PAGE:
Should you trust ChatGPT with your CV?

CV expert Emma Alkirwi argues that there are big risks to trusting ChatGPT to write your CV.

Image of a cv on a tablet indicating how to avoid age discrimination


We have been bombarded over the last months with articles about how ChatGPT is affecting everything from essay writing to applying for jobs.  Some jobseekers have started to use AI to create their application documents – in particular, CVs and cover letters.

There is certainly a place for certain AI tools when preparing your CV and cover letter. For example, Grammarly can be used very effectively to check your spelling and grammar to make sure you aren’t sending application documents that include mistakes.

However, there are risks associated with using AI. Italy recently banned ChatGPT from being used in the country due to concerns around potential GDPR breaches, and experts are warning that the tool could be used for cyber attacks.

For jobseekers, there is a completely different set of concerns. We have broken them down below.

Outdated layout issues

Tools such as ChatGPT pull together information based on what you have asked, and data that is available on the internet. This means that the responses it provides you with may not always be up to date.

For example, when we asked ChatGPT how to structure a CV, we noticed three immediate mistakes in its recommendations:

i. It suggested including a professional picture – as graphics are not picked up by recruitment scanning software, the inclusion of an image could mean that your CV does not pass the first round of application screenings.

ii. It suggested writing about your education before your experience – unless you are a recent university graduate, your work experience should always come first as it will be much more relevant to the job you are applying for.

iii. It suggested including references and their contact information – we would never recommend this as it takes up valuable space on your CV. You only need to contact referees when you have been offered a job.

A professional CV writer will always be up to date on best practices for structuring your CV. If in doubt, we recommend you talk to them instead.

Generic content 

The quality of content you get from an AI tool completely depends on the prompts you put into it. For example, if you ask ChatGPT to create a CV for an HR manager, the information it gives you will not be personalised to you – it will pull facts and suggested examples from across the internet instead.

This means you need to be really clear and feed it specific examples of your experience. It can take a lot of trial and error to get it right.

Employers expect to see a bespoke CV for the job they have advertised. This means you will still need to put time and effort into making edits to ensure that you are tailoring the information included to each specific position – and make sure that the content generated is accurate.

Additionally, AI technology may not pick up on technical language or terminology that is associated with certain careers. A professional CV writer, however, will usually specialise in particular industries, and so will understand the language they need to use to talk about your experience and skills.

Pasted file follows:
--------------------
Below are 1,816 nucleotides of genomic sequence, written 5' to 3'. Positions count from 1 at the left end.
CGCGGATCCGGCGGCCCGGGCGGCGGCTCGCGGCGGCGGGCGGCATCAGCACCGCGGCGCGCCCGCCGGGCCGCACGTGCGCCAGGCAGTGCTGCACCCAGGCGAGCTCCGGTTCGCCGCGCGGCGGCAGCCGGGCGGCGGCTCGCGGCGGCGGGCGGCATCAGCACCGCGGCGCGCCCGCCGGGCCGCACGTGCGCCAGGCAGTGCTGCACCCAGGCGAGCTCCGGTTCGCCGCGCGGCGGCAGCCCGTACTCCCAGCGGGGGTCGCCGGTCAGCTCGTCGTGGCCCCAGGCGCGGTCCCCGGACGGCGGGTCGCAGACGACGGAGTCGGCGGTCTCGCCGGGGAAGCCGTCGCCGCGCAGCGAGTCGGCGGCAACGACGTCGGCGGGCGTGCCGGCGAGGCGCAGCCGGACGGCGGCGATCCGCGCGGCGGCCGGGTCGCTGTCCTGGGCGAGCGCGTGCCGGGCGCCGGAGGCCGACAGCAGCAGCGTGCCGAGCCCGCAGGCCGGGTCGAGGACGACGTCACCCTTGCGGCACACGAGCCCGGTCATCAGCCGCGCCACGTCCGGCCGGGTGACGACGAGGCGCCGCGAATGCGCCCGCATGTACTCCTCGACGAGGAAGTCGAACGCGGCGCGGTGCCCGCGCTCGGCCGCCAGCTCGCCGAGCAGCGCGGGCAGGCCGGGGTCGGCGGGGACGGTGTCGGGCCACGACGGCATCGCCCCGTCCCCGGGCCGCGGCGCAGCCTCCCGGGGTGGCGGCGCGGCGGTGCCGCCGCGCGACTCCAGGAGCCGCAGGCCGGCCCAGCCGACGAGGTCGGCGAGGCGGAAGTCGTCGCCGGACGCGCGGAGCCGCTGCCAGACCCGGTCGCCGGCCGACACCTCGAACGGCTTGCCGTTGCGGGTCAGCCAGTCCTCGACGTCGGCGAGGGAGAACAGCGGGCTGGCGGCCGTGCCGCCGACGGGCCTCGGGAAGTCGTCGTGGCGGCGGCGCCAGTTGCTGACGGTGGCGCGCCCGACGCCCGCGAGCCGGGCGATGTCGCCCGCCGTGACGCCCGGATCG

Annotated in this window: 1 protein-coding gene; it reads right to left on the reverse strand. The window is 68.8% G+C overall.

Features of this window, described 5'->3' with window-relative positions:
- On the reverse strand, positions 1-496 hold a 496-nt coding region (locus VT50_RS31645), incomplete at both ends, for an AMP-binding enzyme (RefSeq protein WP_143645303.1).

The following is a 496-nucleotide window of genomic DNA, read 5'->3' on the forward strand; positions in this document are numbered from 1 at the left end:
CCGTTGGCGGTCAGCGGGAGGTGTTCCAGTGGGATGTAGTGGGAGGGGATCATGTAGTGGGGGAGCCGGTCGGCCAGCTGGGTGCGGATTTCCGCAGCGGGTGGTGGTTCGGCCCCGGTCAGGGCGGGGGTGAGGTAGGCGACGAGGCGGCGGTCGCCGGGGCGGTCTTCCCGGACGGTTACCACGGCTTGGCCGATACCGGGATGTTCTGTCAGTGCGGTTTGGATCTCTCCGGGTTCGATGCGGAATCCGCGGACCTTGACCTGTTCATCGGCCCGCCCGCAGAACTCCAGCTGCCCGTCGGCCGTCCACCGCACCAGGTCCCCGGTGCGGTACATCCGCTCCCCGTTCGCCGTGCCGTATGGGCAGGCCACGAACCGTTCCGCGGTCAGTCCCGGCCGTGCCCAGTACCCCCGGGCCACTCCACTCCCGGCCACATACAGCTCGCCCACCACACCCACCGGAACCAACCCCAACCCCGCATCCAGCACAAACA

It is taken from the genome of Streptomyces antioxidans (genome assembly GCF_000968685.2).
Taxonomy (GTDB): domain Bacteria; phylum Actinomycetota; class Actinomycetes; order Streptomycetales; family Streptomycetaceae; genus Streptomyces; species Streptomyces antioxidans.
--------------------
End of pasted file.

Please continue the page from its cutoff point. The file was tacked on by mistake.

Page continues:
Missing context 

There are a lot of reasons why you may not have a ‘traditional’ CV. You could have switched industries, taken a career break or had a few jobs in a short period.

None of this should detract from your ability to get the position you are interested in, but it needs to be explained effectively to the prospective employer. AI technology may struggle to understand the nuances behind your employment history, and so may not portray it correctly.

Impress humans, not machines

More than anything, your CV needs to be written with the reader in mind: your prospective employer or recruiter.

As you know, employers don’t just want to learn about your education and your experience. They want to get a feel of who you are from your documents, so they gain an understanding of how you will fit into their team. You need to include a bit of a window into your personality, especially in your cover letter.

Your documents need to have a human touch to make that connection and give you the best chance of being invited to interview.

*Emma Alkirwi is the Managing Director of the CV Guru which is the leading service provider of professionally written CVs, LinkedIn Profiles, cover letters in the UK and they also provide specialist consultancy services. If your biggest problem with doing job applications is time – or perhaps you need advice on how to highlight your experience and skills – CV Guru says working with a professional CV writer might be a good option for you. Not only does a professional writer understand up-to-date best practices, but they can pull together your most relevant experience in an engaging way to demonstrate that you are the ideal candidate for a job. If you’re not sure if working with a professional CV writer is for you, why not check out CV Guru’s free CV review service? All you need to do is upload your document and one of the team will come back to you with personal feedback on how you can make improvements.

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